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The peripheral effects of COVID-19 have exacerbated an opioid crisis that, until recently, was trending downwards
Last month saw BC paramedics respond to more overdose calls in a single month than at any point since the province first declared the opioid crisis a public health emergency in 2016. The province's ambulance teams saw 2,706 overdose calls throughout July, up from an average of 2000. It's only the latest grim milestone in a year that has been absolutely devastating for fatal overdoses. While BC has largely dodged the worst of COVID-19, the pandemic's peripheral effects have deeply exacerbated an overdose crisis that, until recently, was trending downwards due largely to better methods of intervention. June, for instance, was the deadliest month for fatal overdoses in the province's history. Below, in a series of graphs for The Capital, Snejana Vorona broke down the numbers on BC's much deadlier health crisis.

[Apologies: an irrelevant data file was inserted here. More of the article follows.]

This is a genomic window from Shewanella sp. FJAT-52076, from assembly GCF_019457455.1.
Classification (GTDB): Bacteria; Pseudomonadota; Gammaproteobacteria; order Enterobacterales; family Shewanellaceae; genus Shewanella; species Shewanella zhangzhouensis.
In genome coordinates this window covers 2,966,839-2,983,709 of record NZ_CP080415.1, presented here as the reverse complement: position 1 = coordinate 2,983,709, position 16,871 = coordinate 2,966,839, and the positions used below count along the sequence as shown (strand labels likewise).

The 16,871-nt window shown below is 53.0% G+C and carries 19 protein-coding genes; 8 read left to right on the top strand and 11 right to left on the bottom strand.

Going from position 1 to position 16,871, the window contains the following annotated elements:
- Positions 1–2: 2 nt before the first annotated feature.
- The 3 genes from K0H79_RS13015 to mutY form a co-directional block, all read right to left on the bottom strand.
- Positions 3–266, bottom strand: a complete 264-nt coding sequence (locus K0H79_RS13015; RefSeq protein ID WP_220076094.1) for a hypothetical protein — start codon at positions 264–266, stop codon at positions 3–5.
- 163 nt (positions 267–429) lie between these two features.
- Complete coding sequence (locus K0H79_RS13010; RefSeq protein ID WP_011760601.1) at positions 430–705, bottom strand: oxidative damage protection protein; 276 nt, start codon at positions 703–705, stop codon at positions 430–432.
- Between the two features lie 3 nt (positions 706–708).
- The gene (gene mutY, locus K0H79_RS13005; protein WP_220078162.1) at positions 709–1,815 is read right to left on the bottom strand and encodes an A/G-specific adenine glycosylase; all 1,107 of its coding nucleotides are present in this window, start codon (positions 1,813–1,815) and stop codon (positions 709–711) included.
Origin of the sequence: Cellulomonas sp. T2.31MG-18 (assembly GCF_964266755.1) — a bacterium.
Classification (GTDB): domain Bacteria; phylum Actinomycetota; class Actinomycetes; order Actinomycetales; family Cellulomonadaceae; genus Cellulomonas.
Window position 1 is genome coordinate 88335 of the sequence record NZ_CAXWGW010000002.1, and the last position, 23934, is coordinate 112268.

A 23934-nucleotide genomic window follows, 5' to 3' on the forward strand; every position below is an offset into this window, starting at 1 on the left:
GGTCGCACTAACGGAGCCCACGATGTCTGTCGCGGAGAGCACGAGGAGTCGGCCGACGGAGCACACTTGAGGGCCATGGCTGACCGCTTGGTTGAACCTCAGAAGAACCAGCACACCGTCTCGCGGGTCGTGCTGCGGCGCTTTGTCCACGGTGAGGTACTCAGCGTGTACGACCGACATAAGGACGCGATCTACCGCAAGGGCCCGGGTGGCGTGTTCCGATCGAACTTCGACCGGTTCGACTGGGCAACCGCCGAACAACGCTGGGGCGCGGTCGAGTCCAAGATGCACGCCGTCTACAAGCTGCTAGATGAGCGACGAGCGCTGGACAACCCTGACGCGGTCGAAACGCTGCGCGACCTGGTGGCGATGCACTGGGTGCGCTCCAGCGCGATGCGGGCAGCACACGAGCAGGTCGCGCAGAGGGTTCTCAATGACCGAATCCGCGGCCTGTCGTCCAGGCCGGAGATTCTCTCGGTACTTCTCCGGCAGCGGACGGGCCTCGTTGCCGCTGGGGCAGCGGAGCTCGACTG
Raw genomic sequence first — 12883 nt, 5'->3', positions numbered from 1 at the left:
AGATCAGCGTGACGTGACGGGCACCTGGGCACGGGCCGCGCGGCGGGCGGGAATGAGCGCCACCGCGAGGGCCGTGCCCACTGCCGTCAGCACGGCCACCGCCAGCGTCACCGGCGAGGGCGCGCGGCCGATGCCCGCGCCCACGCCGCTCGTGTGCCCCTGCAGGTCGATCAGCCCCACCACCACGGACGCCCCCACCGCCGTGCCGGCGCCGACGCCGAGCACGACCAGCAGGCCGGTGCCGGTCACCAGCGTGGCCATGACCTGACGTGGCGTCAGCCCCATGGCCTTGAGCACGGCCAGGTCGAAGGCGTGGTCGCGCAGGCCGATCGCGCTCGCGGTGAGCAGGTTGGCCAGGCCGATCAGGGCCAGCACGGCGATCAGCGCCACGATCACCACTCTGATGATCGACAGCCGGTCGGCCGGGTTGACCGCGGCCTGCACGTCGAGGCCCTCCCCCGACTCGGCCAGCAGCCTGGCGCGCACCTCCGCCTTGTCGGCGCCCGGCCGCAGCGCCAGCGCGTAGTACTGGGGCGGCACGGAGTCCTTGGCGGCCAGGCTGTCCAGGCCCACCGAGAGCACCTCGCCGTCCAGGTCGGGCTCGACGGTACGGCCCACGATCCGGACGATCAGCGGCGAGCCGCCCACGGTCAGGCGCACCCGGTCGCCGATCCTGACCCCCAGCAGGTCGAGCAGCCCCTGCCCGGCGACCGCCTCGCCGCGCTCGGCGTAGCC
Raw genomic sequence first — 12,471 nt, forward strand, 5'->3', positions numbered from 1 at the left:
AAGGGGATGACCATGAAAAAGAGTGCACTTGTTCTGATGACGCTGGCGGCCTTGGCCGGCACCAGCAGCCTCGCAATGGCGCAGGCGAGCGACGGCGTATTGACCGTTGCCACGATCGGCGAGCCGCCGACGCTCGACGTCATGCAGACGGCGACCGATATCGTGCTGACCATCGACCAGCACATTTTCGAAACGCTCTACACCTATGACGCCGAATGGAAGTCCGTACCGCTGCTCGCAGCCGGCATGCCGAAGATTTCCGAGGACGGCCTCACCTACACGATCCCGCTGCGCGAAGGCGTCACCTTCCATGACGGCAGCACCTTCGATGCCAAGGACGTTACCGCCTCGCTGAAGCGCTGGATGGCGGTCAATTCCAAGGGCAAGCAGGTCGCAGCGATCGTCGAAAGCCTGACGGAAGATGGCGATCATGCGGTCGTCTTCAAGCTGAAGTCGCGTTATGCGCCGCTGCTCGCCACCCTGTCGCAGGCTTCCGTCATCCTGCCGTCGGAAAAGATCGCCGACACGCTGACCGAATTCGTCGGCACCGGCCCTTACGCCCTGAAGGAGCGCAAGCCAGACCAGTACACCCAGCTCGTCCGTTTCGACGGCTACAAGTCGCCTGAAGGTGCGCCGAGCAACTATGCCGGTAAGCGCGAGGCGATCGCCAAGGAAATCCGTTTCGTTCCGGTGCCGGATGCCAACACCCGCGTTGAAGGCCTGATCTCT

Even at the height of BC's COVID-19 deaths and hospitalizations in April, the pandemic did not kill nearly as many as were killed by opioids. This chart also starkly shows how COVID-19 has coincided with a precipitous rise in overdose fatalities. Border closures have compromised the illicit drug supply and just like everyone else, drug users are spending more time at home where they are less likely to be discovered in time to reverse a potentially fatal overdose. And if BC's skyrocketing alcohol consumption is anything to go by, this pandemic has largely coincided with increased drug use across the board.
While virtually every fatality from COVID-19 is over the age of 80, the demographics are sharply reversed when it comes to the overdose crisis. What's notable about this chart is just how evenly distributed overdose deaths are across the generations. Everyone from university students to retirees have been caught in 2020 by a fatal dose of opioids.
Most of the media attention for the overdose crisis surrounds its use among the homeless community, who are among the leading clients for safe injection facilities. But as the chart above shows, this crisis is predominantly occurring among people who have homes or apartments. Rather than being due to a lower rate of potentially fatal overdoses among the street community, this may be more reflective of the fact that homeless injection drug users are generally more visible and better-served by harm reduction services.